The UAE is arguably the world’s best protected economy in a global economic recession with a strong commitment to domestic infrastructure underpinned by high oil revenues and huge income generating financial assets at home and abroad.
Even if the United States economy is joined by Japan, Mediterranean Europe and the United Kingdom in recession, the UAE will still thrive. Indeed, the cost of imports during a recession from these countries is likely to fall and the nation has huge savings accumulated to carry on paying its bills.
The biggest threat to the UAE economy is high inflation. In the latest MasterCard Worldwide Index of Consumer Confidence Survey, the UAE score fell back from 88.8 six months ago to 78.5. This is still high but officials said the fall reflected people’s fear of the declining spending power of their salaries and the value of remittances to their home countries. But salary levels remain high, so the UAE is not like Egypt, where soaring food prices have sent the MasterCard survey score tumbling from 95 to 65.9 in six months.
Dr Nasser Saidi, Chief Economist at the Dubai International Financial Centre, told journalists after the launch of the MasterCard survey that inflation in the UAE was down to two factors: domestic inflation of non-traded goods and services, such as housing rents; and one-third due to the dollar-peg and the decline in the purchasing power of the dollar. The authorities have taken steps to tackle the first cause of inflation through tighter rent cap, and are overseeing a massive increase in the supply of property over the next few years.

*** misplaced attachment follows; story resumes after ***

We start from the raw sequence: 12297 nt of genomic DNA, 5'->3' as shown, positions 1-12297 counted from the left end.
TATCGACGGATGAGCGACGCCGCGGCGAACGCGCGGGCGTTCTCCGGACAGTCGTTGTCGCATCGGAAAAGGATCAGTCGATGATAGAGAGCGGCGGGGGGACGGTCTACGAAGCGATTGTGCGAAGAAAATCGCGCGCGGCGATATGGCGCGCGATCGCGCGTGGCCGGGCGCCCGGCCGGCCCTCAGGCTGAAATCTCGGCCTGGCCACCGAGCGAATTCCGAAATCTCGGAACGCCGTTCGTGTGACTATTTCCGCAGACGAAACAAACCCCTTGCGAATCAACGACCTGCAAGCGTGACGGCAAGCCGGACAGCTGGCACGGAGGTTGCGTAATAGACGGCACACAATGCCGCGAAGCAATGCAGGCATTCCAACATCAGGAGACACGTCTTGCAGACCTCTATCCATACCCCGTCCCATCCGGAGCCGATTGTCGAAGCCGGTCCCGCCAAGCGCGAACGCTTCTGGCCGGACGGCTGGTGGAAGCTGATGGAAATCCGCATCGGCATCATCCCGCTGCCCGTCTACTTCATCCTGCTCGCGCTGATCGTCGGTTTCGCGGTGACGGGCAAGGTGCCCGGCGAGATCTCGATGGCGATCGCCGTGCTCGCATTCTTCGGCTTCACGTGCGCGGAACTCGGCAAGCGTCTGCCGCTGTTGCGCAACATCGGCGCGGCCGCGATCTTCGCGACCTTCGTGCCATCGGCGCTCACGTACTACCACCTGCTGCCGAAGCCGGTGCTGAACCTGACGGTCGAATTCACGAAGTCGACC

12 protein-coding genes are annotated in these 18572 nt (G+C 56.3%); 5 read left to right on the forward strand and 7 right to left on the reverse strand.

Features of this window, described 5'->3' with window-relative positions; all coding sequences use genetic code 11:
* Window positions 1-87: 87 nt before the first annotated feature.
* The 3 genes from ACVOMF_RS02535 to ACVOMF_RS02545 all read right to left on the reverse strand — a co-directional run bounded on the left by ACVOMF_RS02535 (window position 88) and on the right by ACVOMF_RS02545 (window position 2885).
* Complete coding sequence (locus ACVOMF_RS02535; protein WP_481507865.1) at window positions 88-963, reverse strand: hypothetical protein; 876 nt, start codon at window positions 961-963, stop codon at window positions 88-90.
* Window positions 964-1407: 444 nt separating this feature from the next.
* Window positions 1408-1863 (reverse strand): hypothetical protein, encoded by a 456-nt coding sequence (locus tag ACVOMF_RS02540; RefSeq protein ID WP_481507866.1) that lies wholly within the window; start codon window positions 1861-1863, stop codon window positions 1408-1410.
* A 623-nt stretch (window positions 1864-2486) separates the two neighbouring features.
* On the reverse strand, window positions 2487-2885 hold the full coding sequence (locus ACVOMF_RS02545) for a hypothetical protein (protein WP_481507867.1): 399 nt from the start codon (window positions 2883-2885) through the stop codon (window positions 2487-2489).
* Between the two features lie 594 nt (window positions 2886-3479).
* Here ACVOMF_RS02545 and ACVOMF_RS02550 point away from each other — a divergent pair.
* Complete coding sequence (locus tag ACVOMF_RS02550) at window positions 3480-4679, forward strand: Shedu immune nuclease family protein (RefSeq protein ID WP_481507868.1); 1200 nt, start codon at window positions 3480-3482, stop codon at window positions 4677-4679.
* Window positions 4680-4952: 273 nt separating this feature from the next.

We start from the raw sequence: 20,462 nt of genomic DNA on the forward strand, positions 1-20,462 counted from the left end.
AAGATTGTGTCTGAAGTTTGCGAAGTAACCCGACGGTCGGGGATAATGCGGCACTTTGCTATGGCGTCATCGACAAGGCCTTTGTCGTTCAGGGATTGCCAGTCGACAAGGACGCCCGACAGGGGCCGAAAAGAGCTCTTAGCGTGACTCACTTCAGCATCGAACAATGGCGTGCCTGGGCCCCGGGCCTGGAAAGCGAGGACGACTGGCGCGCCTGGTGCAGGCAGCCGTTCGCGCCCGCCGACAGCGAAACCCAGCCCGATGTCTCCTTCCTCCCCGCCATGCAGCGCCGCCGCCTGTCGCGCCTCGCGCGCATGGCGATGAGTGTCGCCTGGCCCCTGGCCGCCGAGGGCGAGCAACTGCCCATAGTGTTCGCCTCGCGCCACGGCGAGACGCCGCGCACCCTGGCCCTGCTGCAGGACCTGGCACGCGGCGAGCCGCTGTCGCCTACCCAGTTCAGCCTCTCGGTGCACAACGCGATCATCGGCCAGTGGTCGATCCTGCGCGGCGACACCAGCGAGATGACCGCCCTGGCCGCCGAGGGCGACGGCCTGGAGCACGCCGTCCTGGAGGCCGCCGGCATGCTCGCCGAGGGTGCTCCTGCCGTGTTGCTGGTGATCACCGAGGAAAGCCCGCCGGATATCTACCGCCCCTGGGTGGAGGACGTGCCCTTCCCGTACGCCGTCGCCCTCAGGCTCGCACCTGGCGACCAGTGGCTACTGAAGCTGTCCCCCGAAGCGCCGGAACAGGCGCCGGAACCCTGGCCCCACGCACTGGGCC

That leaves dollar-peg inflation, where a failure to make a decision to either upwardly revalue the dirham and keep the peg, or to abandon it in favour of a basket of currencies has resulted in local inflation being about one-third higher than it otherwise would be, according to Dr Saidi.
He said currency reform should be part of an evolution towards a common GCC currency, which would then be managed within the region and produce benefits in terms of wealth creation.
All eyes are now on Saudi Arabia, where the Custodian of the two Holy Shrines King Abdullah bin Abdulaziz will convene a meeting of the Shura council on February 10 to hear presentations about the revaluation of the riyal. It is highly likely that the UAE and at least two other dollar-linked GCC states will follow any Saudi move.
The odds point towards revaluation, although local currency markets seem to have given up trying to predict the move since their disappointment in December. And the main case against revaluation now is that one revaluation would just be followed by speculation about the next. That means for it to have an impact, it needs to be seen to be large enough to do the job.
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